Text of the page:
It is telling how irredeemable Gamergate is that this misogynistic harassment barely scratches the surface of the reprehensible acts carried out under the Gamergate banner. From “swatting” (a practice where misinformation is given to law enforcement in order to send a SWAT team to a victim’s house) to hacking and directed denial of service attacks, Gamergate is the Internet pariah to end all pariahs. The movement is so poisonous that 4chan, one of the Internet’s most notorious lawless forums, banned all discussion of the topic within days of the movement’s genesis, kicking its proponents to the metaphorical curb.
One might object to almost any conversation on the “ethos” of Gamergate because such conversation assumes a monolithic movement: as there is no single banner under which Gamergaters operate, an argument, at most, can target only segments of the movement. There is no unified set of demands or opinions, no mission statement; however, this in no way precludes a discussion on Gamergate taken in its entirety. It is possible to tease out argumentative trends in the movement from both grassroots discussion (found on NeoGaf, 8chan, Reddit, etc.) and professional articles (from sources as disparate as The New York Times and Kotaku), which, considered together, sketch a general outline of the opinions fundamentally associated with the movement.

Though masquerading as apolitical — ostensibly the movement takes issues not just with “progressive” gaming websites but with any outwardly political gaming journalism — Gamergate is staunchly conservative. For most Gamergate supporters, video games ought to be a non-political space. This majority of the movement tries to distance itself from the more radical members and their explicitly conservative politics, but they fail to recognize that their own stance, their opposition to “politicizing” video games, does nothing more than enforce an implicit conservatism in gaming culture. Like most popular media, video games are racist, sexist, and homophobic. They often reinforce white supremacist narratives, patriarchal structures, and heteronormative frameworks, and by ignoring this and arguing against political and cultural considerations in video game reviews and culture, Gamergate only perpetuates the conservative state of contemporary gaming.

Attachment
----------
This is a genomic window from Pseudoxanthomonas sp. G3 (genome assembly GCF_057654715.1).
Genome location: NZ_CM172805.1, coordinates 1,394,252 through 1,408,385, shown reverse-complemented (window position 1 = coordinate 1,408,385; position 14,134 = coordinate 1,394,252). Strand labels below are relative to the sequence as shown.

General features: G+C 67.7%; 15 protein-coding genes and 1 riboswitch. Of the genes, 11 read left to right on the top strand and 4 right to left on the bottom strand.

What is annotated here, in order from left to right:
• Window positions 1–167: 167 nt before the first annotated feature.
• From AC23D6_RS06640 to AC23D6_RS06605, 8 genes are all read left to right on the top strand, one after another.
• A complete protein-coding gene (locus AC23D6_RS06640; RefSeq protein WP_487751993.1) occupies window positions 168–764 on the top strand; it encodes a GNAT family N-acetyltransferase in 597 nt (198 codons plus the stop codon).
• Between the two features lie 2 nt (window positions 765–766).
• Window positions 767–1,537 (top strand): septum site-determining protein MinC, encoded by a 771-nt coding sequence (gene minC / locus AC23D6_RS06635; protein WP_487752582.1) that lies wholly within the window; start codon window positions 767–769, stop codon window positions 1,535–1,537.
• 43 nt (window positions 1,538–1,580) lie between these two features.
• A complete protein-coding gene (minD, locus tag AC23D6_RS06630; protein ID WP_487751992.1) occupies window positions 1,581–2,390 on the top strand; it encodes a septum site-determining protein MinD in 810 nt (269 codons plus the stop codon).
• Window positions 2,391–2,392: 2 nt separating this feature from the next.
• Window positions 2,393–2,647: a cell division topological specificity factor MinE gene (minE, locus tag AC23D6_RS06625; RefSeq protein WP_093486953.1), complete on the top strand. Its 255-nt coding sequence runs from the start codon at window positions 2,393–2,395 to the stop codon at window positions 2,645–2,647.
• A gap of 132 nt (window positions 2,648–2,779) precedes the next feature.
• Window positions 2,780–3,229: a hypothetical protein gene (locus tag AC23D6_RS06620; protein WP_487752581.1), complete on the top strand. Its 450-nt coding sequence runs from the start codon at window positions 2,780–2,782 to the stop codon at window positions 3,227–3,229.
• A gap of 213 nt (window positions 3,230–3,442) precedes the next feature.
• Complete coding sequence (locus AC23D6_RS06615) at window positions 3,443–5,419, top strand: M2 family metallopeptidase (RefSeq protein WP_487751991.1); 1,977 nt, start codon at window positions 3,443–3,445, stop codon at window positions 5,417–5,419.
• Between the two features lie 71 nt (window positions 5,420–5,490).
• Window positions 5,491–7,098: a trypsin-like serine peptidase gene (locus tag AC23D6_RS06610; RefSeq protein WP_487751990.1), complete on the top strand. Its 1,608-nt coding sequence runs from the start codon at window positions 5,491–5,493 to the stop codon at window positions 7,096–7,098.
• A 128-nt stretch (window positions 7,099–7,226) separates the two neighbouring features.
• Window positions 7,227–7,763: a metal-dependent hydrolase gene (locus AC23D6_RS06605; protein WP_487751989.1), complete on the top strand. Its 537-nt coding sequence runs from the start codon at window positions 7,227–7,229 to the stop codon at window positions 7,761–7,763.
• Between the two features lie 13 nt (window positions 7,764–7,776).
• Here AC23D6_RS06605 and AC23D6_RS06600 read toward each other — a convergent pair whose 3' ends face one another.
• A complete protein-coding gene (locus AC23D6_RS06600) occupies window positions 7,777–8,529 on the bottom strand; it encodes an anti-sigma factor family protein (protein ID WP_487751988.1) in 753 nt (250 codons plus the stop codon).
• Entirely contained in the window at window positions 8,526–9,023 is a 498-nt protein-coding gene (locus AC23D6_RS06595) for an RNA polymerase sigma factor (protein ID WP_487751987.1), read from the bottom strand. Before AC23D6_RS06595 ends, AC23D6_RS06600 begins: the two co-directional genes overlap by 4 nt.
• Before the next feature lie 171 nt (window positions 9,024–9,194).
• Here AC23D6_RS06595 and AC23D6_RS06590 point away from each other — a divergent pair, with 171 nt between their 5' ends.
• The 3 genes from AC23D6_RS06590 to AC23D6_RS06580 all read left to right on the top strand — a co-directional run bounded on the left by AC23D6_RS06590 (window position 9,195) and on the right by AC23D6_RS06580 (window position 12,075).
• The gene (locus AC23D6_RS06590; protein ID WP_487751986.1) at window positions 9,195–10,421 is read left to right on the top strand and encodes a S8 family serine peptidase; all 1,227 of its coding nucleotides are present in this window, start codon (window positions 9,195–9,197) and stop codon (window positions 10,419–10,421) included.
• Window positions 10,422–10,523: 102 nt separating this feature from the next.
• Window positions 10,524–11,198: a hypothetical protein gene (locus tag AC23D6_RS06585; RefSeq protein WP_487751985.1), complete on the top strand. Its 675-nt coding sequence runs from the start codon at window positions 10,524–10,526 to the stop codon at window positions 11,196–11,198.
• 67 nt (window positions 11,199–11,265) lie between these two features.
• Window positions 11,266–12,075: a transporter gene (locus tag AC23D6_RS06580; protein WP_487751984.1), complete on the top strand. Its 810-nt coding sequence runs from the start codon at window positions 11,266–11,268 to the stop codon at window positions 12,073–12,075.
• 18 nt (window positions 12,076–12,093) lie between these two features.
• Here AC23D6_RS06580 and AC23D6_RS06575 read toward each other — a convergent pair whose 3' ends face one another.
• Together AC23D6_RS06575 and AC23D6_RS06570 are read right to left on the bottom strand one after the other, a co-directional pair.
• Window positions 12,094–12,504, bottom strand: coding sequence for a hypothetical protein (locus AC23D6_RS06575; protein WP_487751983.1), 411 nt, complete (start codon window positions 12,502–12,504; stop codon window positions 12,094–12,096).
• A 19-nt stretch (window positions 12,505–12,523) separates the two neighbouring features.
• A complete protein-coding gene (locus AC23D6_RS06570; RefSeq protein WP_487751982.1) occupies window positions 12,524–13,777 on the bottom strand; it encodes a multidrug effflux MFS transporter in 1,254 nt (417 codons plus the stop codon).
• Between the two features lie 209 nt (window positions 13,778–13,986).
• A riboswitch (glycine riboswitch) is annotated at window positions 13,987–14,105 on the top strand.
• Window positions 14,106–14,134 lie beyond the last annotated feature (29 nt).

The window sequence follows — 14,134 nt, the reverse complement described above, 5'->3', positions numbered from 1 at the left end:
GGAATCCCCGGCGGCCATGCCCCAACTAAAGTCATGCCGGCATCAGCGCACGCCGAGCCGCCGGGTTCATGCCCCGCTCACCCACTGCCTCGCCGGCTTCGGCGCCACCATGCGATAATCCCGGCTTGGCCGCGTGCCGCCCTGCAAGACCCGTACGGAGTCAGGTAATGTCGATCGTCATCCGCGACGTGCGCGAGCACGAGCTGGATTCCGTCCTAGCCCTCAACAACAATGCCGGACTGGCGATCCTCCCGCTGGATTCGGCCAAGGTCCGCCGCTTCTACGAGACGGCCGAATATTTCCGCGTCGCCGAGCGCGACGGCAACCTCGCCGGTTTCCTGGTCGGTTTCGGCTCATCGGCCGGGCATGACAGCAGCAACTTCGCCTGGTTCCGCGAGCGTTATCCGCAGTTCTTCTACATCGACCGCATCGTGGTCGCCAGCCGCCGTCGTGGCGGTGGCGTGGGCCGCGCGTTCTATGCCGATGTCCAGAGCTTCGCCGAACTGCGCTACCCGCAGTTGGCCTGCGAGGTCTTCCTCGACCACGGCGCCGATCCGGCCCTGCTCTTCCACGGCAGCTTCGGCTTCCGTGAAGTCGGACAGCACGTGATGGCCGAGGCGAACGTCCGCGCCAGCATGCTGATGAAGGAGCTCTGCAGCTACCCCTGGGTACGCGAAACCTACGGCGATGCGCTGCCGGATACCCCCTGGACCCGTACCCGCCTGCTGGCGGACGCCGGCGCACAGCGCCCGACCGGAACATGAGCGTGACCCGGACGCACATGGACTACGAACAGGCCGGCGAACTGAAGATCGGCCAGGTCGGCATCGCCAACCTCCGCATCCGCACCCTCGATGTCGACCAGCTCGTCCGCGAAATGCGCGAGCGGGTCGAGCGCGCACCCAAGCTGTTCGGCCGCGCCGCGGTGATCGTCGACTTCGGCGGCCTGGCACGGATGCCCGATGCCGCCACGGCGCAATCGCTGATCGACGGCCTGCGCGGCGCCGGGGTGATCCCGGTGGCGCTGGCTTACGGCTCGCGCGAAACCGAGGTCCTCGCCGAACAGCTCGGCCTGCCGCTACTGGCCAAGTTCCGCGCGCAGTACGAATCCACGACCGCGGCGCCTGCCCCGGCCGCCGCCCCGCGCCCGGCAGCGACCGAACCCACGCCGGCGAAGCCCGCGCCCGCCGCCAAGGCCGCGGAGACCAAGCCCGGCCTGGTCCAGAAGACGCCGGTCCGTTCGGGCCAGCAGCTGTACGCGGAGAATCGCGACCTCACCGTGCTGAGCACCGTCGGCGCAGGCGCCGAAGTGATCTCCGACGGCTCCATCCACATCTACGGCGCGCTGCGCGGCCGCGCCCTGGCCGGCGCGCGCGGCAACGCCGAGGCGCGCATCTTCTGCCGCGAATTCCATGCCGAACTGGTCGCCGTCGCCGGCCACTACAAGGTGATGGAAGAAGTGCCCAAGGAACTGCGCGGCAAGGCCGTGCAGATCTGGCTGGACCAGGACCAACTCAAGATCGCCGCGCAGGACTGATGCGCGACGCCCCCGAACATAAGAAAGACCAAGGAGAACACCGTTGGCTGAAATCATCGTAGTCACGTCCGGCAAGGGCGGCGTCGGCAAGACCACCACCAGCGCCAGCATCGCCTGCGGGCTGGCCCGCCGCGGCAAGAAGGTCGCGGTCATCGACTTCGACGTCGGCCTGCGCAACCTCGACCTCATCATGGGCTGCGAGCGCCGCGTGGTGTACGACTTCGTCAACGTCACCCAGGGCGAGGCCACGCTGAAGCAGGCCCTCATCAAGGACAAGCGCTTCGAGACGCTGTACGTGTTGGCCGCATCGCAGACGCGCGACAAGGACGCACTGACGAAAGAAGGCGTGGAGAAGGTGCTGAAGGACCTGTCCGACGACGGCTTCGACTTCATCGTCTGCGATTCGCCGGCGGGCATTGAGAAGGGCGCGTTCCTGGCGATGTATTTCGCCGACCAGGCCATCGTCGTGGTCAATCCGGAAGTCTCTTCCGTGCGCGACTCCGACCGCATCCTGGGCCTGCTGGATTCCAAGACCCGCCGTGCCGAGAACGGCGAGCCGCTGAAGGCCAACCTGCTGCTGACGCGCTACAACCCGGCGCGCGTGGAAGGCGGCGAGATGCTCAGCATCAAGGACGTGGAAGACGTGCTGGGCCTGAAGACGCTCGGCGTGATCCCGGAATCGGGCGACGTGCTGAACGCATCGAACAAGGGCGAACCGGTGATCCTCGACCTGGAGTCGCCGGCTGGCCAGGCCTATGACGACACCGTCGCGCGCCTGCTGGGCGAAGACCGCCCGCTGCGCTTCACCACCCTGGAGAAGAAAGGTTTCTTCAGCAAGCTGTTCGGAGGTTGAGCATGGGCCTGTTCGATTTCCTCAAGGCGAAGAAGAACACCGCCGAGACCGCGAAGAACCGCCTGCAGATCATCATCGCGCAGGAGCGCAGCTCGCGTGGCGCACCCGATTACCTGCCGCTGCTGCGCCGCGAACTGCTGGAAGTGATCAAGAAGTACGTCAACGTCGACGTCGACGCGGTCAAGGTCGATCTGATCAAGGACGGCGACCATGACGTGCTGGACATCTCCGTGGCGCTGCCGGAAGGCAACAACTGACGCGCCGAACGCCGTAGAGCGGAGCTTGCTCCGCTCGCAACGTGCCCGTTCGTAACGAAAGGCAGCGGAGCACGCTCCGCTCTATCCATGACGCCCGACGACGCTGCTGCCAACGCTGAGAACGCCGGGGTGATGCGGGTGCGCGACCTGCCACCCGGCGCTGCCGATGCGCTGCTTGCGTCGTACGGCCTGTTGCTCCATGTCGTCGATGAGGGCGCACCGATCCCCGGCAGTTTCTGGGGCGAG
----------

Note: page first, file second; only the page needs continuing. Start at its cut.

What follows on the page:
Along with a general apoliticism, Gamergaters have pushed specifically for “objective” video game reviews. What exactly an objective review might consist of is left up to the imagination of the reader. As with all art and entertainment, engaging with a video game is a subjective experience. There is no art style inherently better than another, no gameplay type with a legitimate claim to the best, no genre necessarily more fun than all others. Gaming is a deeply personal experience that speaks to players at their moment of play. It is an individualized experience insofar as no playthrough of a game is the same as another and as such, an objective review is impossible.